True humility doesn't involve excuses. As painful as it can be, the truth has the transcendent quality of righting past wrongs. It seems as though Cordle is somewhat aware of this fact, but too afraid to put it into action.
For all the mock candor, snappy #'s, and melodramatic reveals, this video is still a fascinating, albeit sick, cultural development. It's a new form of confessional that is based on my generation's perverse obsession with delusional self-presentation. We've gotten to the point where we're so inundated with B.S. that we don't even question it anymore. We're repeatedly forced to swallow it, and slowly this is becoming a normative phenomenon - as evidenced by the thousands of comments below the video praising Cordle's "bravery." Based on the absurd amount of hits (not to mention attention) that this video is getting, it seems fair to assume that this is just the next step downward on the descending spiral staircase that is the Internet Age. Autonomy is a wonderful thing, but the technological revolution has repeatedly shown that it doesn't always mix well with matters of morality.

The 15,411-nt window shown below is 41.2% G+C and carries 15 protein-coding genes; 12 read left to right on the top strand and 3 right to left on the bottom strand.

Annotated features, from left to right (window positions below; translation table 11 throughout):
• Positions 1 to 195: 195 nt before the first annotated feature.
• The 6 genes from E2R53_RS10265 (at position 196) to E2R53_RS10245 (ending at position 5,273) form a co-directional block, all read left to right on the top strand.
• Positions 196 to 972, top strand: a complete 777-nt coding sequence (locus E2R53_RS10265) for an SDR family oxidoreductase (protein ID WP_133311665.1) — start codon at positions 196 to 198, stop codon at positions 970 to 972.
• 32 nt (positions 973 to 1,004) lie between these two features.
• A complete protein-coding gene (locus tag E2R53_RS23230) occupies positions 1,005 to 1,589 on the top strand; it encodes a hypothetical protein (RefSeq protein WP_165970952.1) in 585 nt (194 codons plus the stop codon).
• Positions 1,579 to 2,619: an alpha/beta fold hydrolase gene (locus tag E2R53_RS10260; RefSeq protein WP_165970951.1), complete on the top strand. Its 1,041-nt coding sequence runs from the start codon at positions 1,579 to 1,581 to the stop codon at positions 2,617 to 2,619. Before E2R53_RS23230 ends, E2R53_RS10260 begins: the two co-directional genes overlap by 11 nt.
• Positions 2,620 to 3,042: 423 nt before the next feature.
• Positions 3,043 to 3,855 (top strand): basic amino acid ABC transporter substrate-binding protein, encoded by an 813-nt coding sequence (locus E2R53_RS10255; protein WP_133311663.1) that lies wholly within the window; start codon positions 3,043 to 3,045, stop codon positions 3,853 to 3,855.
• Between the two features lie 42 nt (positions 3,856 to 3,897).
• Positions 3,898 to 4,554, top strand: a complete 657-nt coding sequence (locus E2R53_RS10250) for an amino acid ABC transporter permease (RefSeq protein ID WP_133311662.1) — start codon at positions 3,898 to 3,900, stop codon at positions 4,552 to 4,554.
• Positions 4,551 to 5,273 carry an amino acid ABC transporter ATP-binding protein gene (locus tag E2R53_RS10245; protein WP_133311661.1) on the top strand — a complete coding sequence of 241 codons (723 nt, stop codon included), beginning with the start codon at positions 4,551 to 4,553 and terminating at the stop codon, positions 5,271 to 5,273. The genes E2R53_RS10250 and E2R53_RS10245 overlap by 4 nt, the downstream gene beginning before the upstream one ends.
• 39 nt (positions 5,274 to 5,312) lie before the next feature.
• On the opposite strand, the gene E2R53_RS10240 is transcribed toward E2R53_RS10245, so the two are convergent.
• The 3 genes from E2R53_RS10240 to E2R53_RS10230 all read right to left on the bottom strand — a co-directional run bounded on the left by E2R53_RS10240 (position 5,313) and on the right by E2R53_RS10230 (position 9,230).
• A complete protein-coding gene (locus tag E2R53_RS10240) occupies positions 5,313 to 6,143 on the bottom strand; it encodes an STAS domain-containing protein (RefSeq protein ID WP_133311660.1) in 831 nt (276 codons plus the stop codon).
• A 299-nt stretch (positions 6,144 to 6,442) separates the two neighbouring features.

Still, even in the event that any of Cordle's rehearsed musings rang with even the slightest hint of sincerity, it would be difficult to accept his confession as truly authentic. There was no need for him to attempt to convince the world of his remorse; true contrition would have involved a far greater measure of private silence than public speech. The instant he uploaded this short film to YouTube, he lost any speck of credibility. The video has suddenly become a national talking point rather than a straightforward, humble admission of guilt. The principle event has been moved to the periphery of the story he created, which was surely the plan all along. Suddenly, we're not mourning another victim of inebriated poor decision-making, we're debating the merits of an admitted killer.